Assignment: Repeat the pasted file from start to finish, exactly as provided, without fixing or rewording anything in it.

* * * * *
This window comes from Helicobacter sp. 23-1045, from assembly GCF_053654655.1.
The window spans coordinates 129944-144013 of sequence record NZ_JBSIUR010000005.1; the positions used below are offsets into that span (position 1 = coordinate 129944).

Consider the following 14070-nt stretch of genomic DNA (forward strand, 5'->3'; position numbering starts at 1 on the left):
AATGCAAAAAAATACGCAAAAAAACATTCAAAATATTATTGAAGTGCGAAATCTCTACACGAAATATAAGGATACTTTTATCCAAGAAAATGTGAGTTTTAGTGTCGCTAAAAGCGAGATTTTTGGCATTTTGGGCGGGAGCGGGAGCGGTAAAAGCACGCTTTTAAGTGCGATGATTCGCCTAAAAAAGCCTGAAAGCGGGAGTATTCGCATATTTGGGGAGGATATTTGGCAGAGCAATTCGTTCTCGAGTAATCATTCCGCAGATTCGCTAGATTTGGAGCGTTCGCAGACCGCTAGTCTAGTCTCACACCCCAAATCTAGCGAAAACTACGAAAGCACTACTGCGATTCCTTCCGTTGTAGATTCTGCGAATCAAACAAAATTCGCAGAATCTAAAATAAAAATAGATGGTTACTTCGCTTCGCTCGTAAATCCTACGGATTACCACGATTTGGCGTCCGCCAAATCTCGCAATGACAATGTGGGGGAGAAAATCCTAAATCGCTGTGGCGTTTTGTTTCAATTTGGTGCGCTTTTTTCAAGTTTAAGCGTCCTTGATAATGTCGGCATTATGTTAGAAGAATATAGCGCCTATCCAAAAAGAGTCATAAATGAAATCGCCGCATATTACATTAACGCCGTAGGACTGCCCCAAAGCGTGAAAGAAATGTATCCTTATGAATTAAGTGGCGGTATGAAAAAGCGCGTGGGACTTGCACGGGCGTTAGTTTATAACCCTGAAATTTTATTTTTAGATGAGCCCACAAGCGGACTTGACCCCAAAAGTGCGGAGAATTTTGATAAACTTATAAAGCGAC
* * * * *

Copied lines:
This window comes from Helicobacter sp. 23-1045, from assembly GCF_053654655.1.
The window spans coordinates 129944-144013 of sequence record NZ_JBSIUR010000005.1; the positions used below are offsets into that span (position 1 = coordinate 129944).

Consider the following 14070-nt stretch of genomic DNA (forward strand, 5'->3'; position numbering starts at 1 on the left):
AATGCAAAAAAATACGCAAAAAAACATTCAAAATATTATTGAAGTGCGAAATCTCTACACGAAATATAAGGATACTTTTATCCAAGAAAATGTGAGTTTTAGTGTCGCTAAAAGCGAGATTTTTGGCATTTTGGGCGGGAGCGGGAGCGGTAAAAGCACGCTTTTAAGTGCGATGATTCGCCTAAAAAAGCCTGAAAGCGGGAGTATTCGCATATTTGGGGAGGATATTTGGCAGAGCAATTCGTTCTCGAGTAATCATTCCGCAGATTCGCTAGATTTGGAGCGTTCGCAGACCGCTAGTCTAGTCTCACACCCCAAATCTAGCGAAAACTACGAAAGCACTACTGCGATTCCTTCCGTTGTAGATTCTGCGAATCAAACAAAATTCGCAGAATCTAAAATAAAAATAGATGGTTACTTCGCTTCGCTCGTAAATCCTACGGATTACCACGATTTGGCGTCCGCCAAATCTCGCAATGACAATGTGGGGGAGAAAATCCTAAATCGCTGTGGCGTTTTGTTTCAATTTGGTGCGCTTTTTTCAAGTTTAAGCGTCCTTGATAATGTCGGCATTATGTTAGAAGAATATAGCGCCTATCCAAAAAGAGTCATAAATGAAATCGCCGCATATTACATTAACGCCGTAGGACTGCCCCAAAGCGTGAAAGAAATGTATCCTTATGAATTAAGTGGCGGTATGAAAAAGCGCGTGGGACTTGCACGGGCGTTAGTTTATAACCCTGAAATTTTATTTTTAGATGAGCCCACAAGCGGACTTGACCCCAAAAGTGCGGAGAATTTTGATAAACTTATAAAGCGAC